Highlands & Islands

Comedian Ed Byrne helps injured walker in Cairngorms

Ed Byrne's tweet Image copyright Ed Byrne
Image caption Ed Byrne tweeted after the end of his two-day walking trip in the Cairngorms

Comedian Ed Byrne has helped an injured hillwalker in the Cairngorms.

Byrne was at the end of a two-day walking trip with adventure and outdoor writer Phoebe Smith when they came across Josh Bratchley on Tuesday.

Mr Bratchley twisted a knee when his right leg went through a snow drift on his way to the remote Corrour Bothy.

Byrne gave him his walking poles and accompanied him to another bothy. Mr Bratchley, an experienced mountaineer, said he was grateful for the help.

Irish stand-up comedian Byrne and Ms Smith, author of The Book of the Bothy, were in the Cairngorms for an article Byrne is writing for a forthcoming issue of The Great Outdoors Magazine.

Image copyright Ed Byrne/Phoebe Smith/The Great Outdoors
Image caption Byrne bagged his 80th Munro during his visit to the Cairngorms

After the trip, Byrne, whose TV work includes appearances on Mock the Week and Have I Got News For You, tweeted: "Awesome couple of days in Cairngorms. Knocked off three Munros from Corrour Bothy and even helped an injured walker get to safety. Feeling smug."

Byrne, a long-time hillwalker who bagged his 80th Munro on his walk in the Cairngorms, told BBC Scotland News: "It's not a tale of derring-do and hanging off the end of ropes.

"I helped Josh by carrying his rucksack which, to be fair to him, was heavy with the amount of provisions he was carrying for his own trip.

"I gave him my lighter sack."

Image caption Comedian Ed Byrne is an experienced hillwalker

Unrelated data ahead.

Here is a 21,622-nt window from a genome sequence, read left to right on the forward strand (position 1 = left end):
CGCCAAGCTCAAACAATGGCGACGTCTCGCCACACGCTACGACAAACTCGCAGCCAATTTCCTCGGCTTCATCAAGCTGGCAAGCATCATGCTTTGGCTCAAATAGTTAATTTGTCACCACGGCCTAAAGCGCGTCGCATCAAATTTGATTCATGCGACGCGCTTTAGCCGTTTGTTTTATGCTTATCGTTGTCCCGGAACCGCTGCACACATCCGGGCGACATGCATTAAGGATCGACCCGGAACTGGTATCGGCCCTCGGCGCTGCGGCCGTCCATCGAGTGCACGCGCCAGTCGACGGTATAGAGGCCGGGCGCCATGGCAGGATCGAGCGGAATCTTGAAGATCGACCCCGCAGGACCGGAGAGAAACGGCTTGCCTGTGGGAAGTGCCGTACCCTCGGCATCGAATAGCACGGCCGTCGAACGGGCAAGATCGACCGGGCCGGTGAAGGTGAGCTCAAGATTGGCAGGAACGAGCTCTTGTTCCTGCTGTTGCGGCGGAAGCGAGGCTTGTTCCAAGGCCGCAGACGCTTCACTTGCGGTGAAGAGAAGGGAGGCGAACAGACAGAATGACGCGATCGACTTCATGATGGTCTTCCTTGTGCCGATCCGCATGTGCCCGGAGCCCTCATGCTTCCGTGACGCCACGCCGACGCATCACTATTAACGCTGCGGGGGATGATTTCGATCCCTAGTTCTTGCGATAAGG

Mr Bratchley was carrying enough wood and coal for an overnight stay at Corrour Bothy, and to leave behind for others who would be using the shelter after him.

He said: "My foot went through the hard surface of a snow drift and into the soft snow below and my leg got stuck. Because of the rucksack I lost my balance."

Byrne and Ms Smith, who were passing, asked if he was "okay".

At first, Mr Bratchley had felt little pain and thought he could carry on to Corrour Bothy, which was a shorter trek than one back to where his car was parked and where he could safely rest before deciding on whether he could walk further.

However, his leg became more painful and he decided to catch up with the pair for some company off the hill.

Damaged ligaments

He said: "I was hoping the conversation would take my mind off my sore knee. Ed swapped his rucksack for mine.

"When I first spoke to Ed I didn't notice who he was.

"But after I caught up with him the second time and they had introduced themselves I said to him that he looked familiar and I asked if we had met before in Scotland, or in the Welsh hills where I do a lot of walking.

"He then told me I might have seen him on TV and it was after that it clicked who he was."

After resting up for a night at Bob Scott's Memorial Bothy, Mr Bratchley was able to get back to his car and home.

Following his mishap, doctors have told him he has damaged ligaments and cartilage.

Hillwalkers looking after one another was praised by a mountain rescue team in a separate incident earlier this month.

Cairngorm Mountain Rescue Team congratulated two young mountaineers who saved the life of a hypothermic walker.

The pair realised the man, who was walking alone, was in difficulty about two kilometres from the summit of Ben Macdui in the Cairngorms.

Cairngorm Mountain Rescue Team said they had "virtually carried him for two or three kilometres".

Mountain rescuers were then flown in by helicopter to help and the casualty was given medical treatment.